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A Genteel Style of Buyouts

Most private equity outfits didn't get to the top by being nice guys or good sports. But the partners at Madison Dearborn are proving that gentlemen can win at this game, too

The 30 partners at Madison Dearborn negotiate leveraged buyouts as smart as anyone's. They're just so much nicer about it. Chicago's Madison Dearborn Partners—among the nation's largest private equity firms—has delivered average returns of 22% to investors over its 15-year run. Sure, its portfolio companies, like any taken private in a leveraged buyout, are laden with boatloads of debt. But at Madison Dearborn, the deals usually are bloodless; the partnership invests only in companies where it can keep incumbent management. It rarely extracts special dividends and has even cut fees to investors when the partners determined performance was lagging.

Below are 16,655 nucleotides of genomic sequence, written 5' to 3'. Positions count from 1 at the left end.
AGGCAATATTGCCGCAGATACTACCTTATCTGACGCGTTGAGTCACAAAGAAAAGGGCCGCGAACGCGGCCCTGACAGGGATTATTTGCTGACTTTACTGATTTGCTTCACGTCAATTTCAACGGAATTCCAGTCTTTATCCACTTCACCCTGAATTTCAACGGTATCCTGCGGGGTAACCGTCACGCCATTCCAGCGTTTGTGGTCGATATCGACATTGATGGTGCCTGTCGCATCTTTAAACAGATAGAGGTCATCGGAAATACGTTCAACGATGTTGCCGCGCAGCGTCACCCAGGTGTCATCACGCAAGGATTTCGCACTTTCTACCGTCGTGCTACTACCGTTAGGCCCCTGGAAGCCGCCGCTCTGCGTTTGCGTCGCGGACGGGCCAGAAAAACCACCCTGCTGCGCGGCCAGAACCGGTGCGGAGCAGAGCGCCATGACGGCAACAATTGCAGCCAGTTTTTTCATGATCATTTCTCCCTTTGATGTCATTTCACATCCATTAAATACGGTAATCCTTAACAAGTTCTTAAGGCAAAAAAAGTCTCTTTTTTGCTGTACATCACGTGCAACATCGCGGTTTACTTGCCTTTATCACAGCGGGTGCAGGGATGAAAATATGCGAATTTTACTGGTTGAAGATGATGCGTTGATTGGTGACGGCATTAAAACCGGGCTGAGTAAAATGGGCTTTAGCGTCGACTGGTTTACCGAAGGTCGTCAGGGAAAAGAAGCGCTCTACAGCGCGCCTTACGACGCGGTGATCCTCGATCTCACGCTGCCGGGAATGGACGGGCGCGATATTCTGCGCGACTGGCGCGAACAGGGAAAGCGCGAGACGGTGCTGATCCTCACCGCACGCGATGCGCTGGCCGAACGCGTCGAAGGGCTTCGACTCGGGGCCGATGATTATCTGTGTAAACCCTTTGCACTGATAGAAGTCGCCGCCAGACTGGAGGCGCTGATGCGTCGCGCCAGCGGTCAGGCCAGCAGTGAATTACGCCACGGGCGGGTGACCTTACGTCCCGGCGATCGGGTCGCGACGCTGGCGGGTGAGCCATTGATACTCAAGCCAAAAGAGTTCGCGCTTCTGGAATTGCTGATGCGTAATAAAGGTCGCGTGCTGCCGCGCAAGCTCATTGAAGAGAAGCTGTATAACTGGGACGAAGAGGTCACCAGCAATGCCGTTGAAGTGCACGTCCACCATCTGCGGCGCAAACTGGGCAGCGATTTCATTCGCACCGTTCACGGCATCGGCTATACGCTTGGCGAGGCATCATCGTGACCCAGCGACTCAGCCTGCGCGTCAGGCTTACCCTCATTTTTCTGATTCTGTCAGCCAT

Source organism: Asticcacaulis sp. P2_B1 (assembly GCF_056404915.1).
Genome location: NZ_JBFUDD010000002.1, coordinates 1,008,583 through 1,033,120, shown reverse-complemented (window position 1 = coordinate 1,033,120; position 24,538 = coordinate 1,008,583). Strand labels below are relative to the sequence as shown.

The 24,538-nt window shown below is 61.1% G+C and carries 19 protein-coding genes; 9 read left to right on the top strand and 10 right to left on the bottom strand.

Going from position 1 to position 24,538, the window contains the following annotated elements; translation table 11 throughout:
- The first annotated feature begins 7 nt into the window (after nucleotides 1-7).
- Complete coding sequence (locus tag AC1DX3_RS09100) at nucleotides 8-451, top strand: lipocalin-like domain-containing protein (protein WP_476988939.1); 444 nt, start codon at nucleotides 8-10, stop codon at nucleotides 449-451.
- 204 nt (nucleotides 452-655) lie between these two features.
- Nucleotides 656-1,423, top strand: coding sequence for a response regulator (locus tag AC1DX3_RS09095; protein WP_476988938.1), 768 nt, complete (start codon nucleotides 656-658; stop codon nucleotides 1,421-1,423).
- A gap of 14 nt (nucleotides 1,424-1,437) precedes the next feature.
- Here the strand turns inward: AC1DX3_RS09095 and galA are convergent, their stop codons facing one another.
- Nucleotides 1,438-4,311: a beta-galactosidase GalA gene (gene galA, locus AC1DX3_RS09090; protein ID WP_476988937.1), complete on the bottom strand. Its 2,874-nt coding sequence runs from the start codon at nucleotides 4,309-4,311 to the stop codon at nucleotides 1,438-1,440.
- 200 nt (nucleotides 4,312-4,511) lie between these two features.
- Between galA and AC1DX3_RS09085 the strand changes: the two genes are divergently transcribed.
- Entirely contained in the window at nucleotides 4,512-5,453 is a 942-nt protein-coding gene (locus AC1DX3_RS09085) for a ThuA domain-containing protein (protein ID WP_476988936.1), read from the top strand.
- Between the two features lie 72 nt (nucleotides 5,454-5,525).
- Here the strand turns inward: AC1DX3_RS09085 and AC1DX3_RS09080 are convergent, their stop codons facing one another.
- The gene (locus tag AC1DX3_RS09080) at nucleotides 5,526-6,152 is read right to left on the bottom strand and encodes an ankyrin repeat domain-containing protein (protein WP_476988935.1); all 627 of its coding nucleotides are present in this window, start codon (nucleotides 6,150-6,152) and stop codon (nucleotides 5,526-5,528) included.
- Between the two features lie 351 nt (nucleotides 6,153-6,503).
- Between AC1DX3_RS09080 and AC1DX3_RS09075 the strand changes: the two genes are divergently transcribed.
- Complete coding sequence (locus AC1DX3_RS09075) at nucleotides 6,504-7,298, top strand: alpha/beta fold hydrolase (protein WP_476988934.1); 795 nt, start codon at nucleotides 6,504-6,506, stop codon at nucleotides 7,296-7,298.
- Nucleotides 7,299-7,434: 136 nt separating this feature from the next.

Named for its headquarters address at the northwest corner of Madison and Dearborn Streets, the firm is a bastion of Midwest sensibility. Offices in its 38th-floor suite are understated, save for a giant, red fiberglass bull purchased at auction for $28,000 by co-founder and Chairman John A. Canning Jr. after the city's "Cows on Parade" street art exhibit in 1999. Ties are mandatory, and there are two spares at the reception desk lest anyone forget. Why? "This is serious business," says co-CEO Paul J. Finnegan.